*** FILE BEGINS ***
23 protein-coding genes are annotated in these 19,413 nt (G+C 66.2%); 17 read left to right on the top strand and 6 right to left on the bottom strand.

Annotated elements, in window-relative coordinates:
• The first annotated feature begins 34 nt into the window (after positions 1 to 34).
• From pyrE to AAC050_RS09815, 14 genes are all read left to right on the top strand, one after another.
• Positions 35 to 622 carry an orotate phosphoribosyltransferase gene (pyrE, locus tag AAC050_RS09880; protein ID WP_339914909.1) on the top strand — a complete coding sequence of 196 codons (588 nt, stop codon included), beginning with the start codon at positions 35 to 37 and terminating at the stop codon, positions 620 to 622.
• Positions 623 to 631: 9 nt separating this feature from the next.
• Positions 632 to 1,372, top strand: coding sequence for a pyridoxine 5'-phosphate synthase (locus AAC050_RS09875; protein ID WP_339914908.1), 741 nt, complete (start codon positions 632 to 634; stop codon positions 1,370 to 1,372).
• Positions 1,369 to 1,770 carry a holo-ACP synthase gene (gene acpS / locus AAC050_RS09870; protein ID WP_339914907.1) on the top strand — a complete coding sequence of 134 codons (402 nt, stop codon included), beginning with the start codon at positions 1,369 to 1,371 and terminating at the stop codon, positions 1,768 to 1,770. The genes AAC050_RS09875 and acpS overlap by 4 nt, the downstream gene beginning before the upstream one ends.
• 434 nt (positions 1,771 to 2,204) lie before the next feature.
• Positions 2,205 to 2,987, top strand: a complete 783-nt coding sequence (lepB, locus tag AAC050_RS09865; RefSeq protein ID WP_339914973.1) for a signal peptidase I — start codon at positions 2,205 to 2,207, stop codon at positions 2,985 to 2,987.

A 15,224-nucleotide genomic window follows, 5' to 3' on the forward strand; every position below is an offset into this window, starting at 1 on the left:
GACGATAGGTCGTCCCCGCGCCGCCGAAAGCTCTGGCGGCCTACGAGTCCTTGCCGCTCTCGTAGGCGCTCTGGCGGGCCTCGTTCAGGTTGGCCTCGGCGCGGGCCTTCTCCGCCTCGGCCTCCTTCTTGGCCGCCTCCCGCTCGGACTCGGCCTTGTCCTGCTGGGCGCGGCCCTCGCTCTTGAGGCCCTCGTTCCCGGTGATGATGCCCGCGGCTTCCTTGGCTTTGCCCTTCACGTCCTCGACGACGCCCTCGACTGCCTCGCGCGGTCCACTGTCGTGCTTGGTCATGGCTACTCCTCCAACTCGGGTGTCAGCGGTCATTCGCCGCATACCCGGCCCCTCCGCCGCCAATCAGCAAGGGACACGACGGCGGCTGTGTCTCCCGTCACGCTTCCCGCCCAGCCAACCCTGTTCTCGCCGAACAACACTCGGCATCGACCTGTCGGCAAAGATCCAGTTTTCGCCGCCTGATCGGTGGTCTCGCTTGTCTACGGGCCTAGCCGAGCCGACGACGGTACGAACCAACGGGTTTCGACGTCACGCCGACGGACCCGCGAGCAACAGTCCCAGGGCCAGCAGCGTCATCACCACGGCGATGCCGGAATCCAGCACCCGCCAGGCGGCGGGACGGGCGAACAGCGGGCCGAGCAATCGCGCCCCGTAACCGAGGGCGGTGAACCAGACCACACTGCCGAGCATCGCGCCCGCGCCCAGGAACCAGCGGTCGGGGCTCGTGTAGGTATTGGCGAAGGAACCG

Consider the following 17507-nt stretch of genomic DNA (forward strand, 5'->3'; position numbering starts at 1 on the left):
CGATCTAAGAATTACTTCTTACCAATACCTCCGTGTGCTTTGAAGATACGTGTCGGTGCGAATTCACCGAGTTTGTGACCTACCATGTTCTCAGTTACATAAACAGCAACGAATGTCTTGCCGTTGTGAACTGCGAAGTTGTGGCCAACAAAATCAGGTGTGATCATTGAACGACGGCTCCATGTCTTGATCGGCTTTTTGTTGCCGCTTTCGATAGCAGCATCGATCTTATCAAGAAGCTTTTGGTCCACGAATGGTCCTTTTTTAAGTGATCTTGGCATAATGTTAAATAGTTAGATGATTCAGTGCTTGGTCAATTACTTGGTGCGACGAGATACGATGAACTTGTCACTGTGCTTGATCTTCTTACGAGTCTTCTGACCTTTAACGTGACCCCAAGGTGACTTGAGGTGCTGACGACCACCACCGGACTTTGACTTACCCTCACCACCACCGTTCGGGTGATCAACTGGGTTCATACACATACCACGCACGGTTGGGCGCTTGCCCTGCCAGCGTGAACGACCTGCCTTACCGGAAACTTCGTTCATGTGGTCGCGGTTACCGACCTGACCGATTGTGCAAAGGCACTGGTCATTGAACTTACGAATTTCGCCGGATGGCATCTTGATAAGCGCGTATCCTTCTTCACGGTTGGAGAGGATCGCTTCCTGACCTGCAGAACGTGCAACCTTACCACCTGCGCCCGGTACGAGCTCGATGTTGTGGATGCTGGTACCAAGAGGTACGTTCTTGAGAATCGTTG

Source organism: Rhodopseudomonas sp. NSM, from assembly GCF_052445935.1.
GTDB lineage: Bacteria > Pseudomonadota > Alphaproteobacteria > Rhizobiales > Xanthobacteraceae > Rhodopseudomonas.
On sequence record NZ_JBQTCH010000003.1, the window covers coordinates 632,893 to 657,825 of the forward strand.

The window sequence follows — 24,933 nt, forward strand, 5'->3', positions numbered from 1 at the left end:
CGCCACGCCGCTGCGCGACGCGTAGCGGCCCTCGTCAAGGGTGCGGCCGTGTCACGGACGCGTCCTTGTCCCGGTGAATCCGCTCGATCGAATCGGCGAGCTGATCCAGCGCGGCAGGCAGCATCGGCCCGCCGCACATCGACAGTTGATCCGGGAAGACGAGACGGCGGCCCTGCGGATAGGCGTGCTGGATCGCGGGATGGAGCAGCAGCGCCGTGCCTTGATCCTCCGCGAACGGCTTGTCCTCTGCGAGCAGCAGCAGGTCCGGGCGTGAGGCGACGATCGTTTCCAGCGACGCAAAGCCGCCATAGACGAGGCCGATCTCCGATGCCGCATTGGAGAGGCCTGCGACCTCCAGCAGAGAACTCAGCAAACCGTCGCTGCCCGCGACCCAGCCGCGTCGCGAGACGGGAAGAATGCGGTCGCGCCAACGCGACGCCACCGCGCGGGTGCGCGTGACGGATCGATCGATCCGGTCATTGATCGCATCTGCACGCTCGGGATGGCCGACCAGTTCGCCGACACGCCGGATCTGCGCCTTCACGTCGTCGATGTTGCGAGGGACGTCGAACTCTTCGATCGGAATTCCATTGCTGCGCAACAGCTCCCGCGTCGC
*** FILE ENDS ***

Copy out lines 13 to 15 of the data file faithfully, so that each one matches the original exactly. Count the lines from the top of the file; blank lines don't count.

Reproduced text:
Consider the following 17507-nt stretch of genomic DNA (forward strand, 5'->3'; position numbering starts at 1 on the left):
CGATCTAAGAATTACTTCTTACCAATACCTCCGTGTGCTTTGAAGATACGTGTCGGTGCGAATTCACCGAGTTTGTGACCTACCATGTTCTCAGTTACATAAACAGCAACGAATGTCTTGCCGTTGTGAACTGCGAAGTTGTGGCCAACAAAATCAGGTGTGATCATTGAACGACGGCTCCATGTCTTGATCGGCTTTTTGTTGCCGCTTTCGATAGCAGCATCGATCTTATCAAGAAGCTTTTGGTCCACGAATGGTCCTTTTTTAAGTGATCTTGGCATAATGTTAAATAGTTAGATGATTCAGTGCTTGGTCAATTACTTGGTGCGACGAGATACGATGAACTTGTCACTGTGCTTGATCTTCTTACGAGTCTTCTGACCTTTAACGTGACCCCAAGGTGACTTGAGGTGCTGACGACCACCACCGGACTTTGACTTACCCTCACCACCACCGTTCGGGTGATCAACTGGGTTCATACACATACCACGCACGGTTGGGCGCTTGCCCTGCCAGCGTGAACGACCTGCCTTACCGGAAACTTCGTTCATGTGGTCGCGGTTACCGACCTGACCGATTGTGCAAAGGCACTGGTCATTGAACTTACGAATTTCGCCGGATGGCATCTTGATAAGCGCGTATCCTTCTTCACGGTTGGAGAGGATCGCTTCCTGACCTGCAGAACGTGCAACCTTACCACCTGCGCCCGGTACGAGCTCGATGTTGTGGATGCTGGTACCAAGAGGTACGTTCTTGAGAATCGTTG

Source organism: Rhodopseudomonas sp. NSM, from assembly GCF_052445935.1.